Summary: The combination of antidepressant use and inflammatory infections during pregnancy increases the risk of neurodevelopmental disorders, including autism, in children, according to a new study.

Source: University of Virginia

Antidepressant use during pregnancy, combined with inflammation, increases the risk of lifelong neurodevelopmental changes in the baby’s brain, such as those associated with autism, according to a new study from the University of Virginia School of Medicine.

A team of UVA neuroscientists found that antidepressants commonly known as selective serotonin reuptake inhibitors (SSRIs) can strongly interact with inflammation in the mother’s body from infections or other sources. In laboratory mice, this direct interaction between mother and child caused deleterious changes in plasma and decidua, affecting the developing brain.

“Our findings indicate [SSRIs] “Combined with infection, inflammation, and so on, it can have dire consequences,” said John Lukens, Ph.D., senior researcher in UVA’s Department of Neuroscience and Center for Brain Immunology and Glia (BIG) and UVA Brain. Institute.

“Our results may help to explain the increase in the prevalence of autism over the past 20 years, as this period coincided with the widespread use of SSRIs in the developing world.”

SSRIs during pregnancy

SSRIs are commonly used during pregnancy, with 80% of pregnant women requiring depression medication prescribed. The drugs are considered a safe option for managing depression in pregnant women, although there is some evidence that they may increase the risk of premature birth and increase the risk of neurological problems and other health problems in children.

Lukens and colleagues found that SSRIs can interact with the mother’s immune system to trigger a strong inflammatory response at the “maternal-fetal interface,” the physical connection between mother and child during pregnancy.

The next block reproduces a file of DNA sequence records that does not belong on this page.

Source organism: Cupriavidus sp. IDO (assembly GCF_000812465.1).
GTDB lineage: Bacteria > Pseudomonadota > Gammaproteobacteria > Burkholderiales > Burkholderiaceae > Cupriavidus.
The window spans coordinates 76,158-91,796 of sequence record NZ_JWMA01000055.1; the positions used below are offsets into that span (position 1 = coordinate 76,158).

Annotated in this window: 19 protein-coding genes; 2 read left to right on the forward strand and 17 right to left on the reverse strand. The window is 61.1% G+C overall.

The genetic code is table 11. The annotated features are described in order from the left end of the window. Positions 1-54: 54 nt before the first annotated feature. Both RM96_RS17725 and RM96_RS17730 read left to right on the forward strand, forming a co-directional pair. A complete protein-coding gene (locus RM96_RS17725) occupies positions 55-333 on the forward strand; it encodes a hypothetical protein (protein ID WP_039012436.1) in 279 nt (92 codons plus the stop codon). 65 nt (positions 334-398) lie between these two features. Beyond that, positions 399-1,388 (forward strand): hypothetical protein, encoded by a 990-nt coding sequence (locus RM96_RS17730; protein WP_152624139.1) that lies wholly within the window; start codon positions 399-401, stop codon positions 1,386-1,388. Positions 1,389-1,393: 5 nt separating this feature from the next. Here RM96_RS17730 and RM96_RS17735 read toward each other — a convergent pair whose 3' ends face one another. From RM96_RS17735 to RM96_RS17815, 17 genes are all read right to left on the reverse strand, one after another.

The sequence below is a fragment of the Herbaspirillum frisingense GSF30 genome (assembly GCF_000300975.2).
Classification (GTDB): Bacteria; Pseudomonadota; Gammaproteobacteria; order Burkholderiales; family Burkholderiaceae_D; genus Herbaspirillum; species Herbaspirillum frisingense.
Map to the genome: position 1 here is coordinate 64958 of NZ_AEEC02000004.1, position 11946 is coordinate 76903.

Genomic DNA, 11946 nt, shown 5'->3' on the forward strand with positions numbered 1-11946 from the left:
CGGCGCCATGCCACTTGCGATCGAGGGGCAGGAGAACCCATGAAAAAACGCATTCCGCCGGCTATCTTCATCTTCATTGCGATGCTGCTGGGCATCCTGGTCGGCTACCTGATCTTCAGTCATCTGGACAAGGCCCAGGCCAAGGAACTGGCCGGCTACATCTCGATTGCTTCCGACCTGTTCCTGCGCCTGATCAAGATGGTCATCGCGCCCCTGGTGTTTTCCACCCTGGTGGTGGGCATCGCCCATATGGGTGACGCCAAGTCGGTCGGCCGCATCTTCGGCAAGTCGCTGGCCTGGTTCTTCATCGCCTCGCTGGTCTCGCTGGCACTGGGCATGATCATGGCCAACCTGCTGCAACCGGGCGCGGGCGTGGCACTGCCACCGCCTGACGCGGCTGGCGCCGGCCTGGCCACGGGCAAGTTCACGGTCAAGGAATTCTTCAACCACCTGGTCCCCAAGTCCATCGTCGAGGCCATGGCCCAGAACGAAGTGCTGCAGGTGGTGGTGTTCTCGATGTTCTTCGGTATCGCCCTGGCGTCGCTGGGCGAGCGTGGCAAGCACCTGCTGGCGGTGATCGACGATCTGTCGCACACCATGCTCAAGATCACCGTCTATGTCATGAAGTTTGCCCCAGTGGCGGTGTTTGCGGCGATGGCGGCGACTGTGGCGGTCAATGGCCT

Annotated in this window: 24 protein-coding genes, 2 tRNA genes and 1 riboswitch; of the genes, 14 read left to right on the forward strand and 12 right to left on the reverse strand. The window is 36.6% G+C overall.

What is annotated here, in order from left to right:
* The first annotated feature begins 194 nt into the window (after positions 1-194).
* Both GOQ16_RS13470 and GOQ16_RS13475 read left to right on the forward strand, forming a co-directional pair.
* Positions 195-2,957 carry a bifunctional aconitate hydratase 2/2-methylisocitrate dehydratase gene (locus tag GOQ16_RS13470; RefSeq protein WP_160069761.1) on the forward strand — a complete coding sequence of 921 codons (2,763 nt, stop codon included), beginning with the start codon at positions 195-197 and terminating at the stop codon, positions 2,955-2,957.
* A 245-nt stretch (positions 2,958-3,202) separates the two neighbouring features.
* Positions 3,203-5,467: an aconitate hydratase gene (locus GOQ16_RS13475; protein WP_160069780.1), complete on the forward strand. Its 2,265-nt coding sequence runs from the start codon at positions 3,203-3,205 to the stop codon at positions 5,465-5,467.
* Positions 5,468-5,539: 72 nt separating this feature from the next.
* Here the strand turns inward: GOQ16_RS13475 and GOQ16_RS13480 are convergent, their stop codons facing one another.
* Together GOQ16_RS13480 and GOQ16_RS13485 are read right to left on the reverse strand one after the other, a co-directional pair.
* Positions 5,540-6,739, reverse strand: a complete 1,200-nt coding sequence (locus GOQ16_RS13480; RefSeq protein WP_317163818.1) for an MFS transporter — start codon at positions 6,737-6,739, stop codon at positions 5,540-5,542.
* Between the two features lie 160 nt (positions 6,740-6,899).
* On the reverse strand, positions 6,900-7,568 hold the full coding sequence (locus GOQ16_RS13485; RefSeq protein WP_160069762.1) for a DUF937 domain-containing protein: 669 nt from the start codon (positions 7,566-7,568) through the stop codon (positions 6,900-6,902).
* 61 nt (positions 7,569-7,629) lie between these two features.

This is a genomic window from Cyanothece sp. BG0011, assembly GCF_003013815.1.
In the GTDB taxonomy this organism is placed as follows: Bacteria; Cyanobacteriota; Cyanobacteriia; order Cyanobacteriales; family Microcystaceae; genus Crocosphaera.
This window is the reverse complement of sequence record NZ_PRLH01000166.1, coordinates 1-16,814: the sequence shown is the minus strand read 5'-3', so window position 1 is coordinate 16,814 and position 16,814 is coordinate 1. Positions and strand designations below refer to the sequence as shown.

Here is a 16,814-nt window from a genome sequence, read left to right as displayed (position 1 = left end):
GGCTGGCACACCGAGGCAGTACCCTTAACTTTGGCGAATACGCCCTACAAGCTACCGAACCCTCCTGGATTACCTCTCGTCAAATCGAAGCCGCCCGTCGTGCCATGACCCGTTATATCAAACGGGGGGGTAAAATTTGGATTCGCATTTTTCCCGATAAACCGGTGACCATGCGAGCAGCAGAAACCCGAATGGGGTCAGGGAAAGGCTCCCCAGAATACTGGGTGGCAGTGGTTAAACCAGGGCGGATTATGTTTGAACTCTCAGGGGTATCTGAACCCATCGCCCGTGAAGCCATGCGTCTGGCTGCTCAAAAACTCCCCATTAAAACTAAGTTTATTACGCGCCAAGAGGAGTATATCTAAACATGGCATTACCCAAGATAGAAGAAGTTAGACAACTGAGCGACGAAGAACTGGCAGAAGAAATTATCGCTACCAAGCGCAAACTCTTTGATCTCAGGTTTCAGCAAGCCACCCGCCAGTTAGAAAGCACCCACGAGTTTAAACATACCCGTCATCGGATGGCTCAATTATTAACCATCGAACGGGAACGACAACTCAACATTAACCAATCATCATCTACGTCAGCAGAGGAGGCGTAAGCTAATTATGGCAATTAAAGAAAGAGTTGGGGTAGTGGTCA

Offspring of mothers exposed to the tumor later showed sex-specific behavioral changes similar to those seen in people with autism, such as decreased communication and a decreased need for social interactions. Such mouse models are widely used as an important autism research tool.

“We have identified inflammatory signatures in plasma that correlate with neurological changes in the adult child of mothers exposed to immunosuppression during pregnancy,” said Christine Zengeler, first author of a new scientific paper describing the findings.

“These signatures can be used to identify biomarkers and potential drug targets to reduce the neurodevelopmental consequences of prenatal environmental stressors, such as immune responses.”

Previous research has shown that infections, autoimmune disorders, and other conditions that alter the mother’s immune system during pregnancy can affect neurodevelopment. SSRIs, the UVA researchers believe, interact with and exacerbate that inflammation, leading to permanent brain changes.

According to the researchers, the results make sense because of how SSRIs change serotonin in the body. Serotonin is an important mood regulator – often thought of as the “feel good” chemical in the brain – but it is also a critical regulator of the body’s immune response. Growing infants receive serotonin from their mothers only through the placenta in the early stages of pregnancy, so a violation of maternal serotonin levels can have consequences for the baby as well.

This shows a pregnant woman
SSRIs are commonly used during pregnancy, with 80% of pregnant women requiring depression medication prescribed. The image is in the public domain.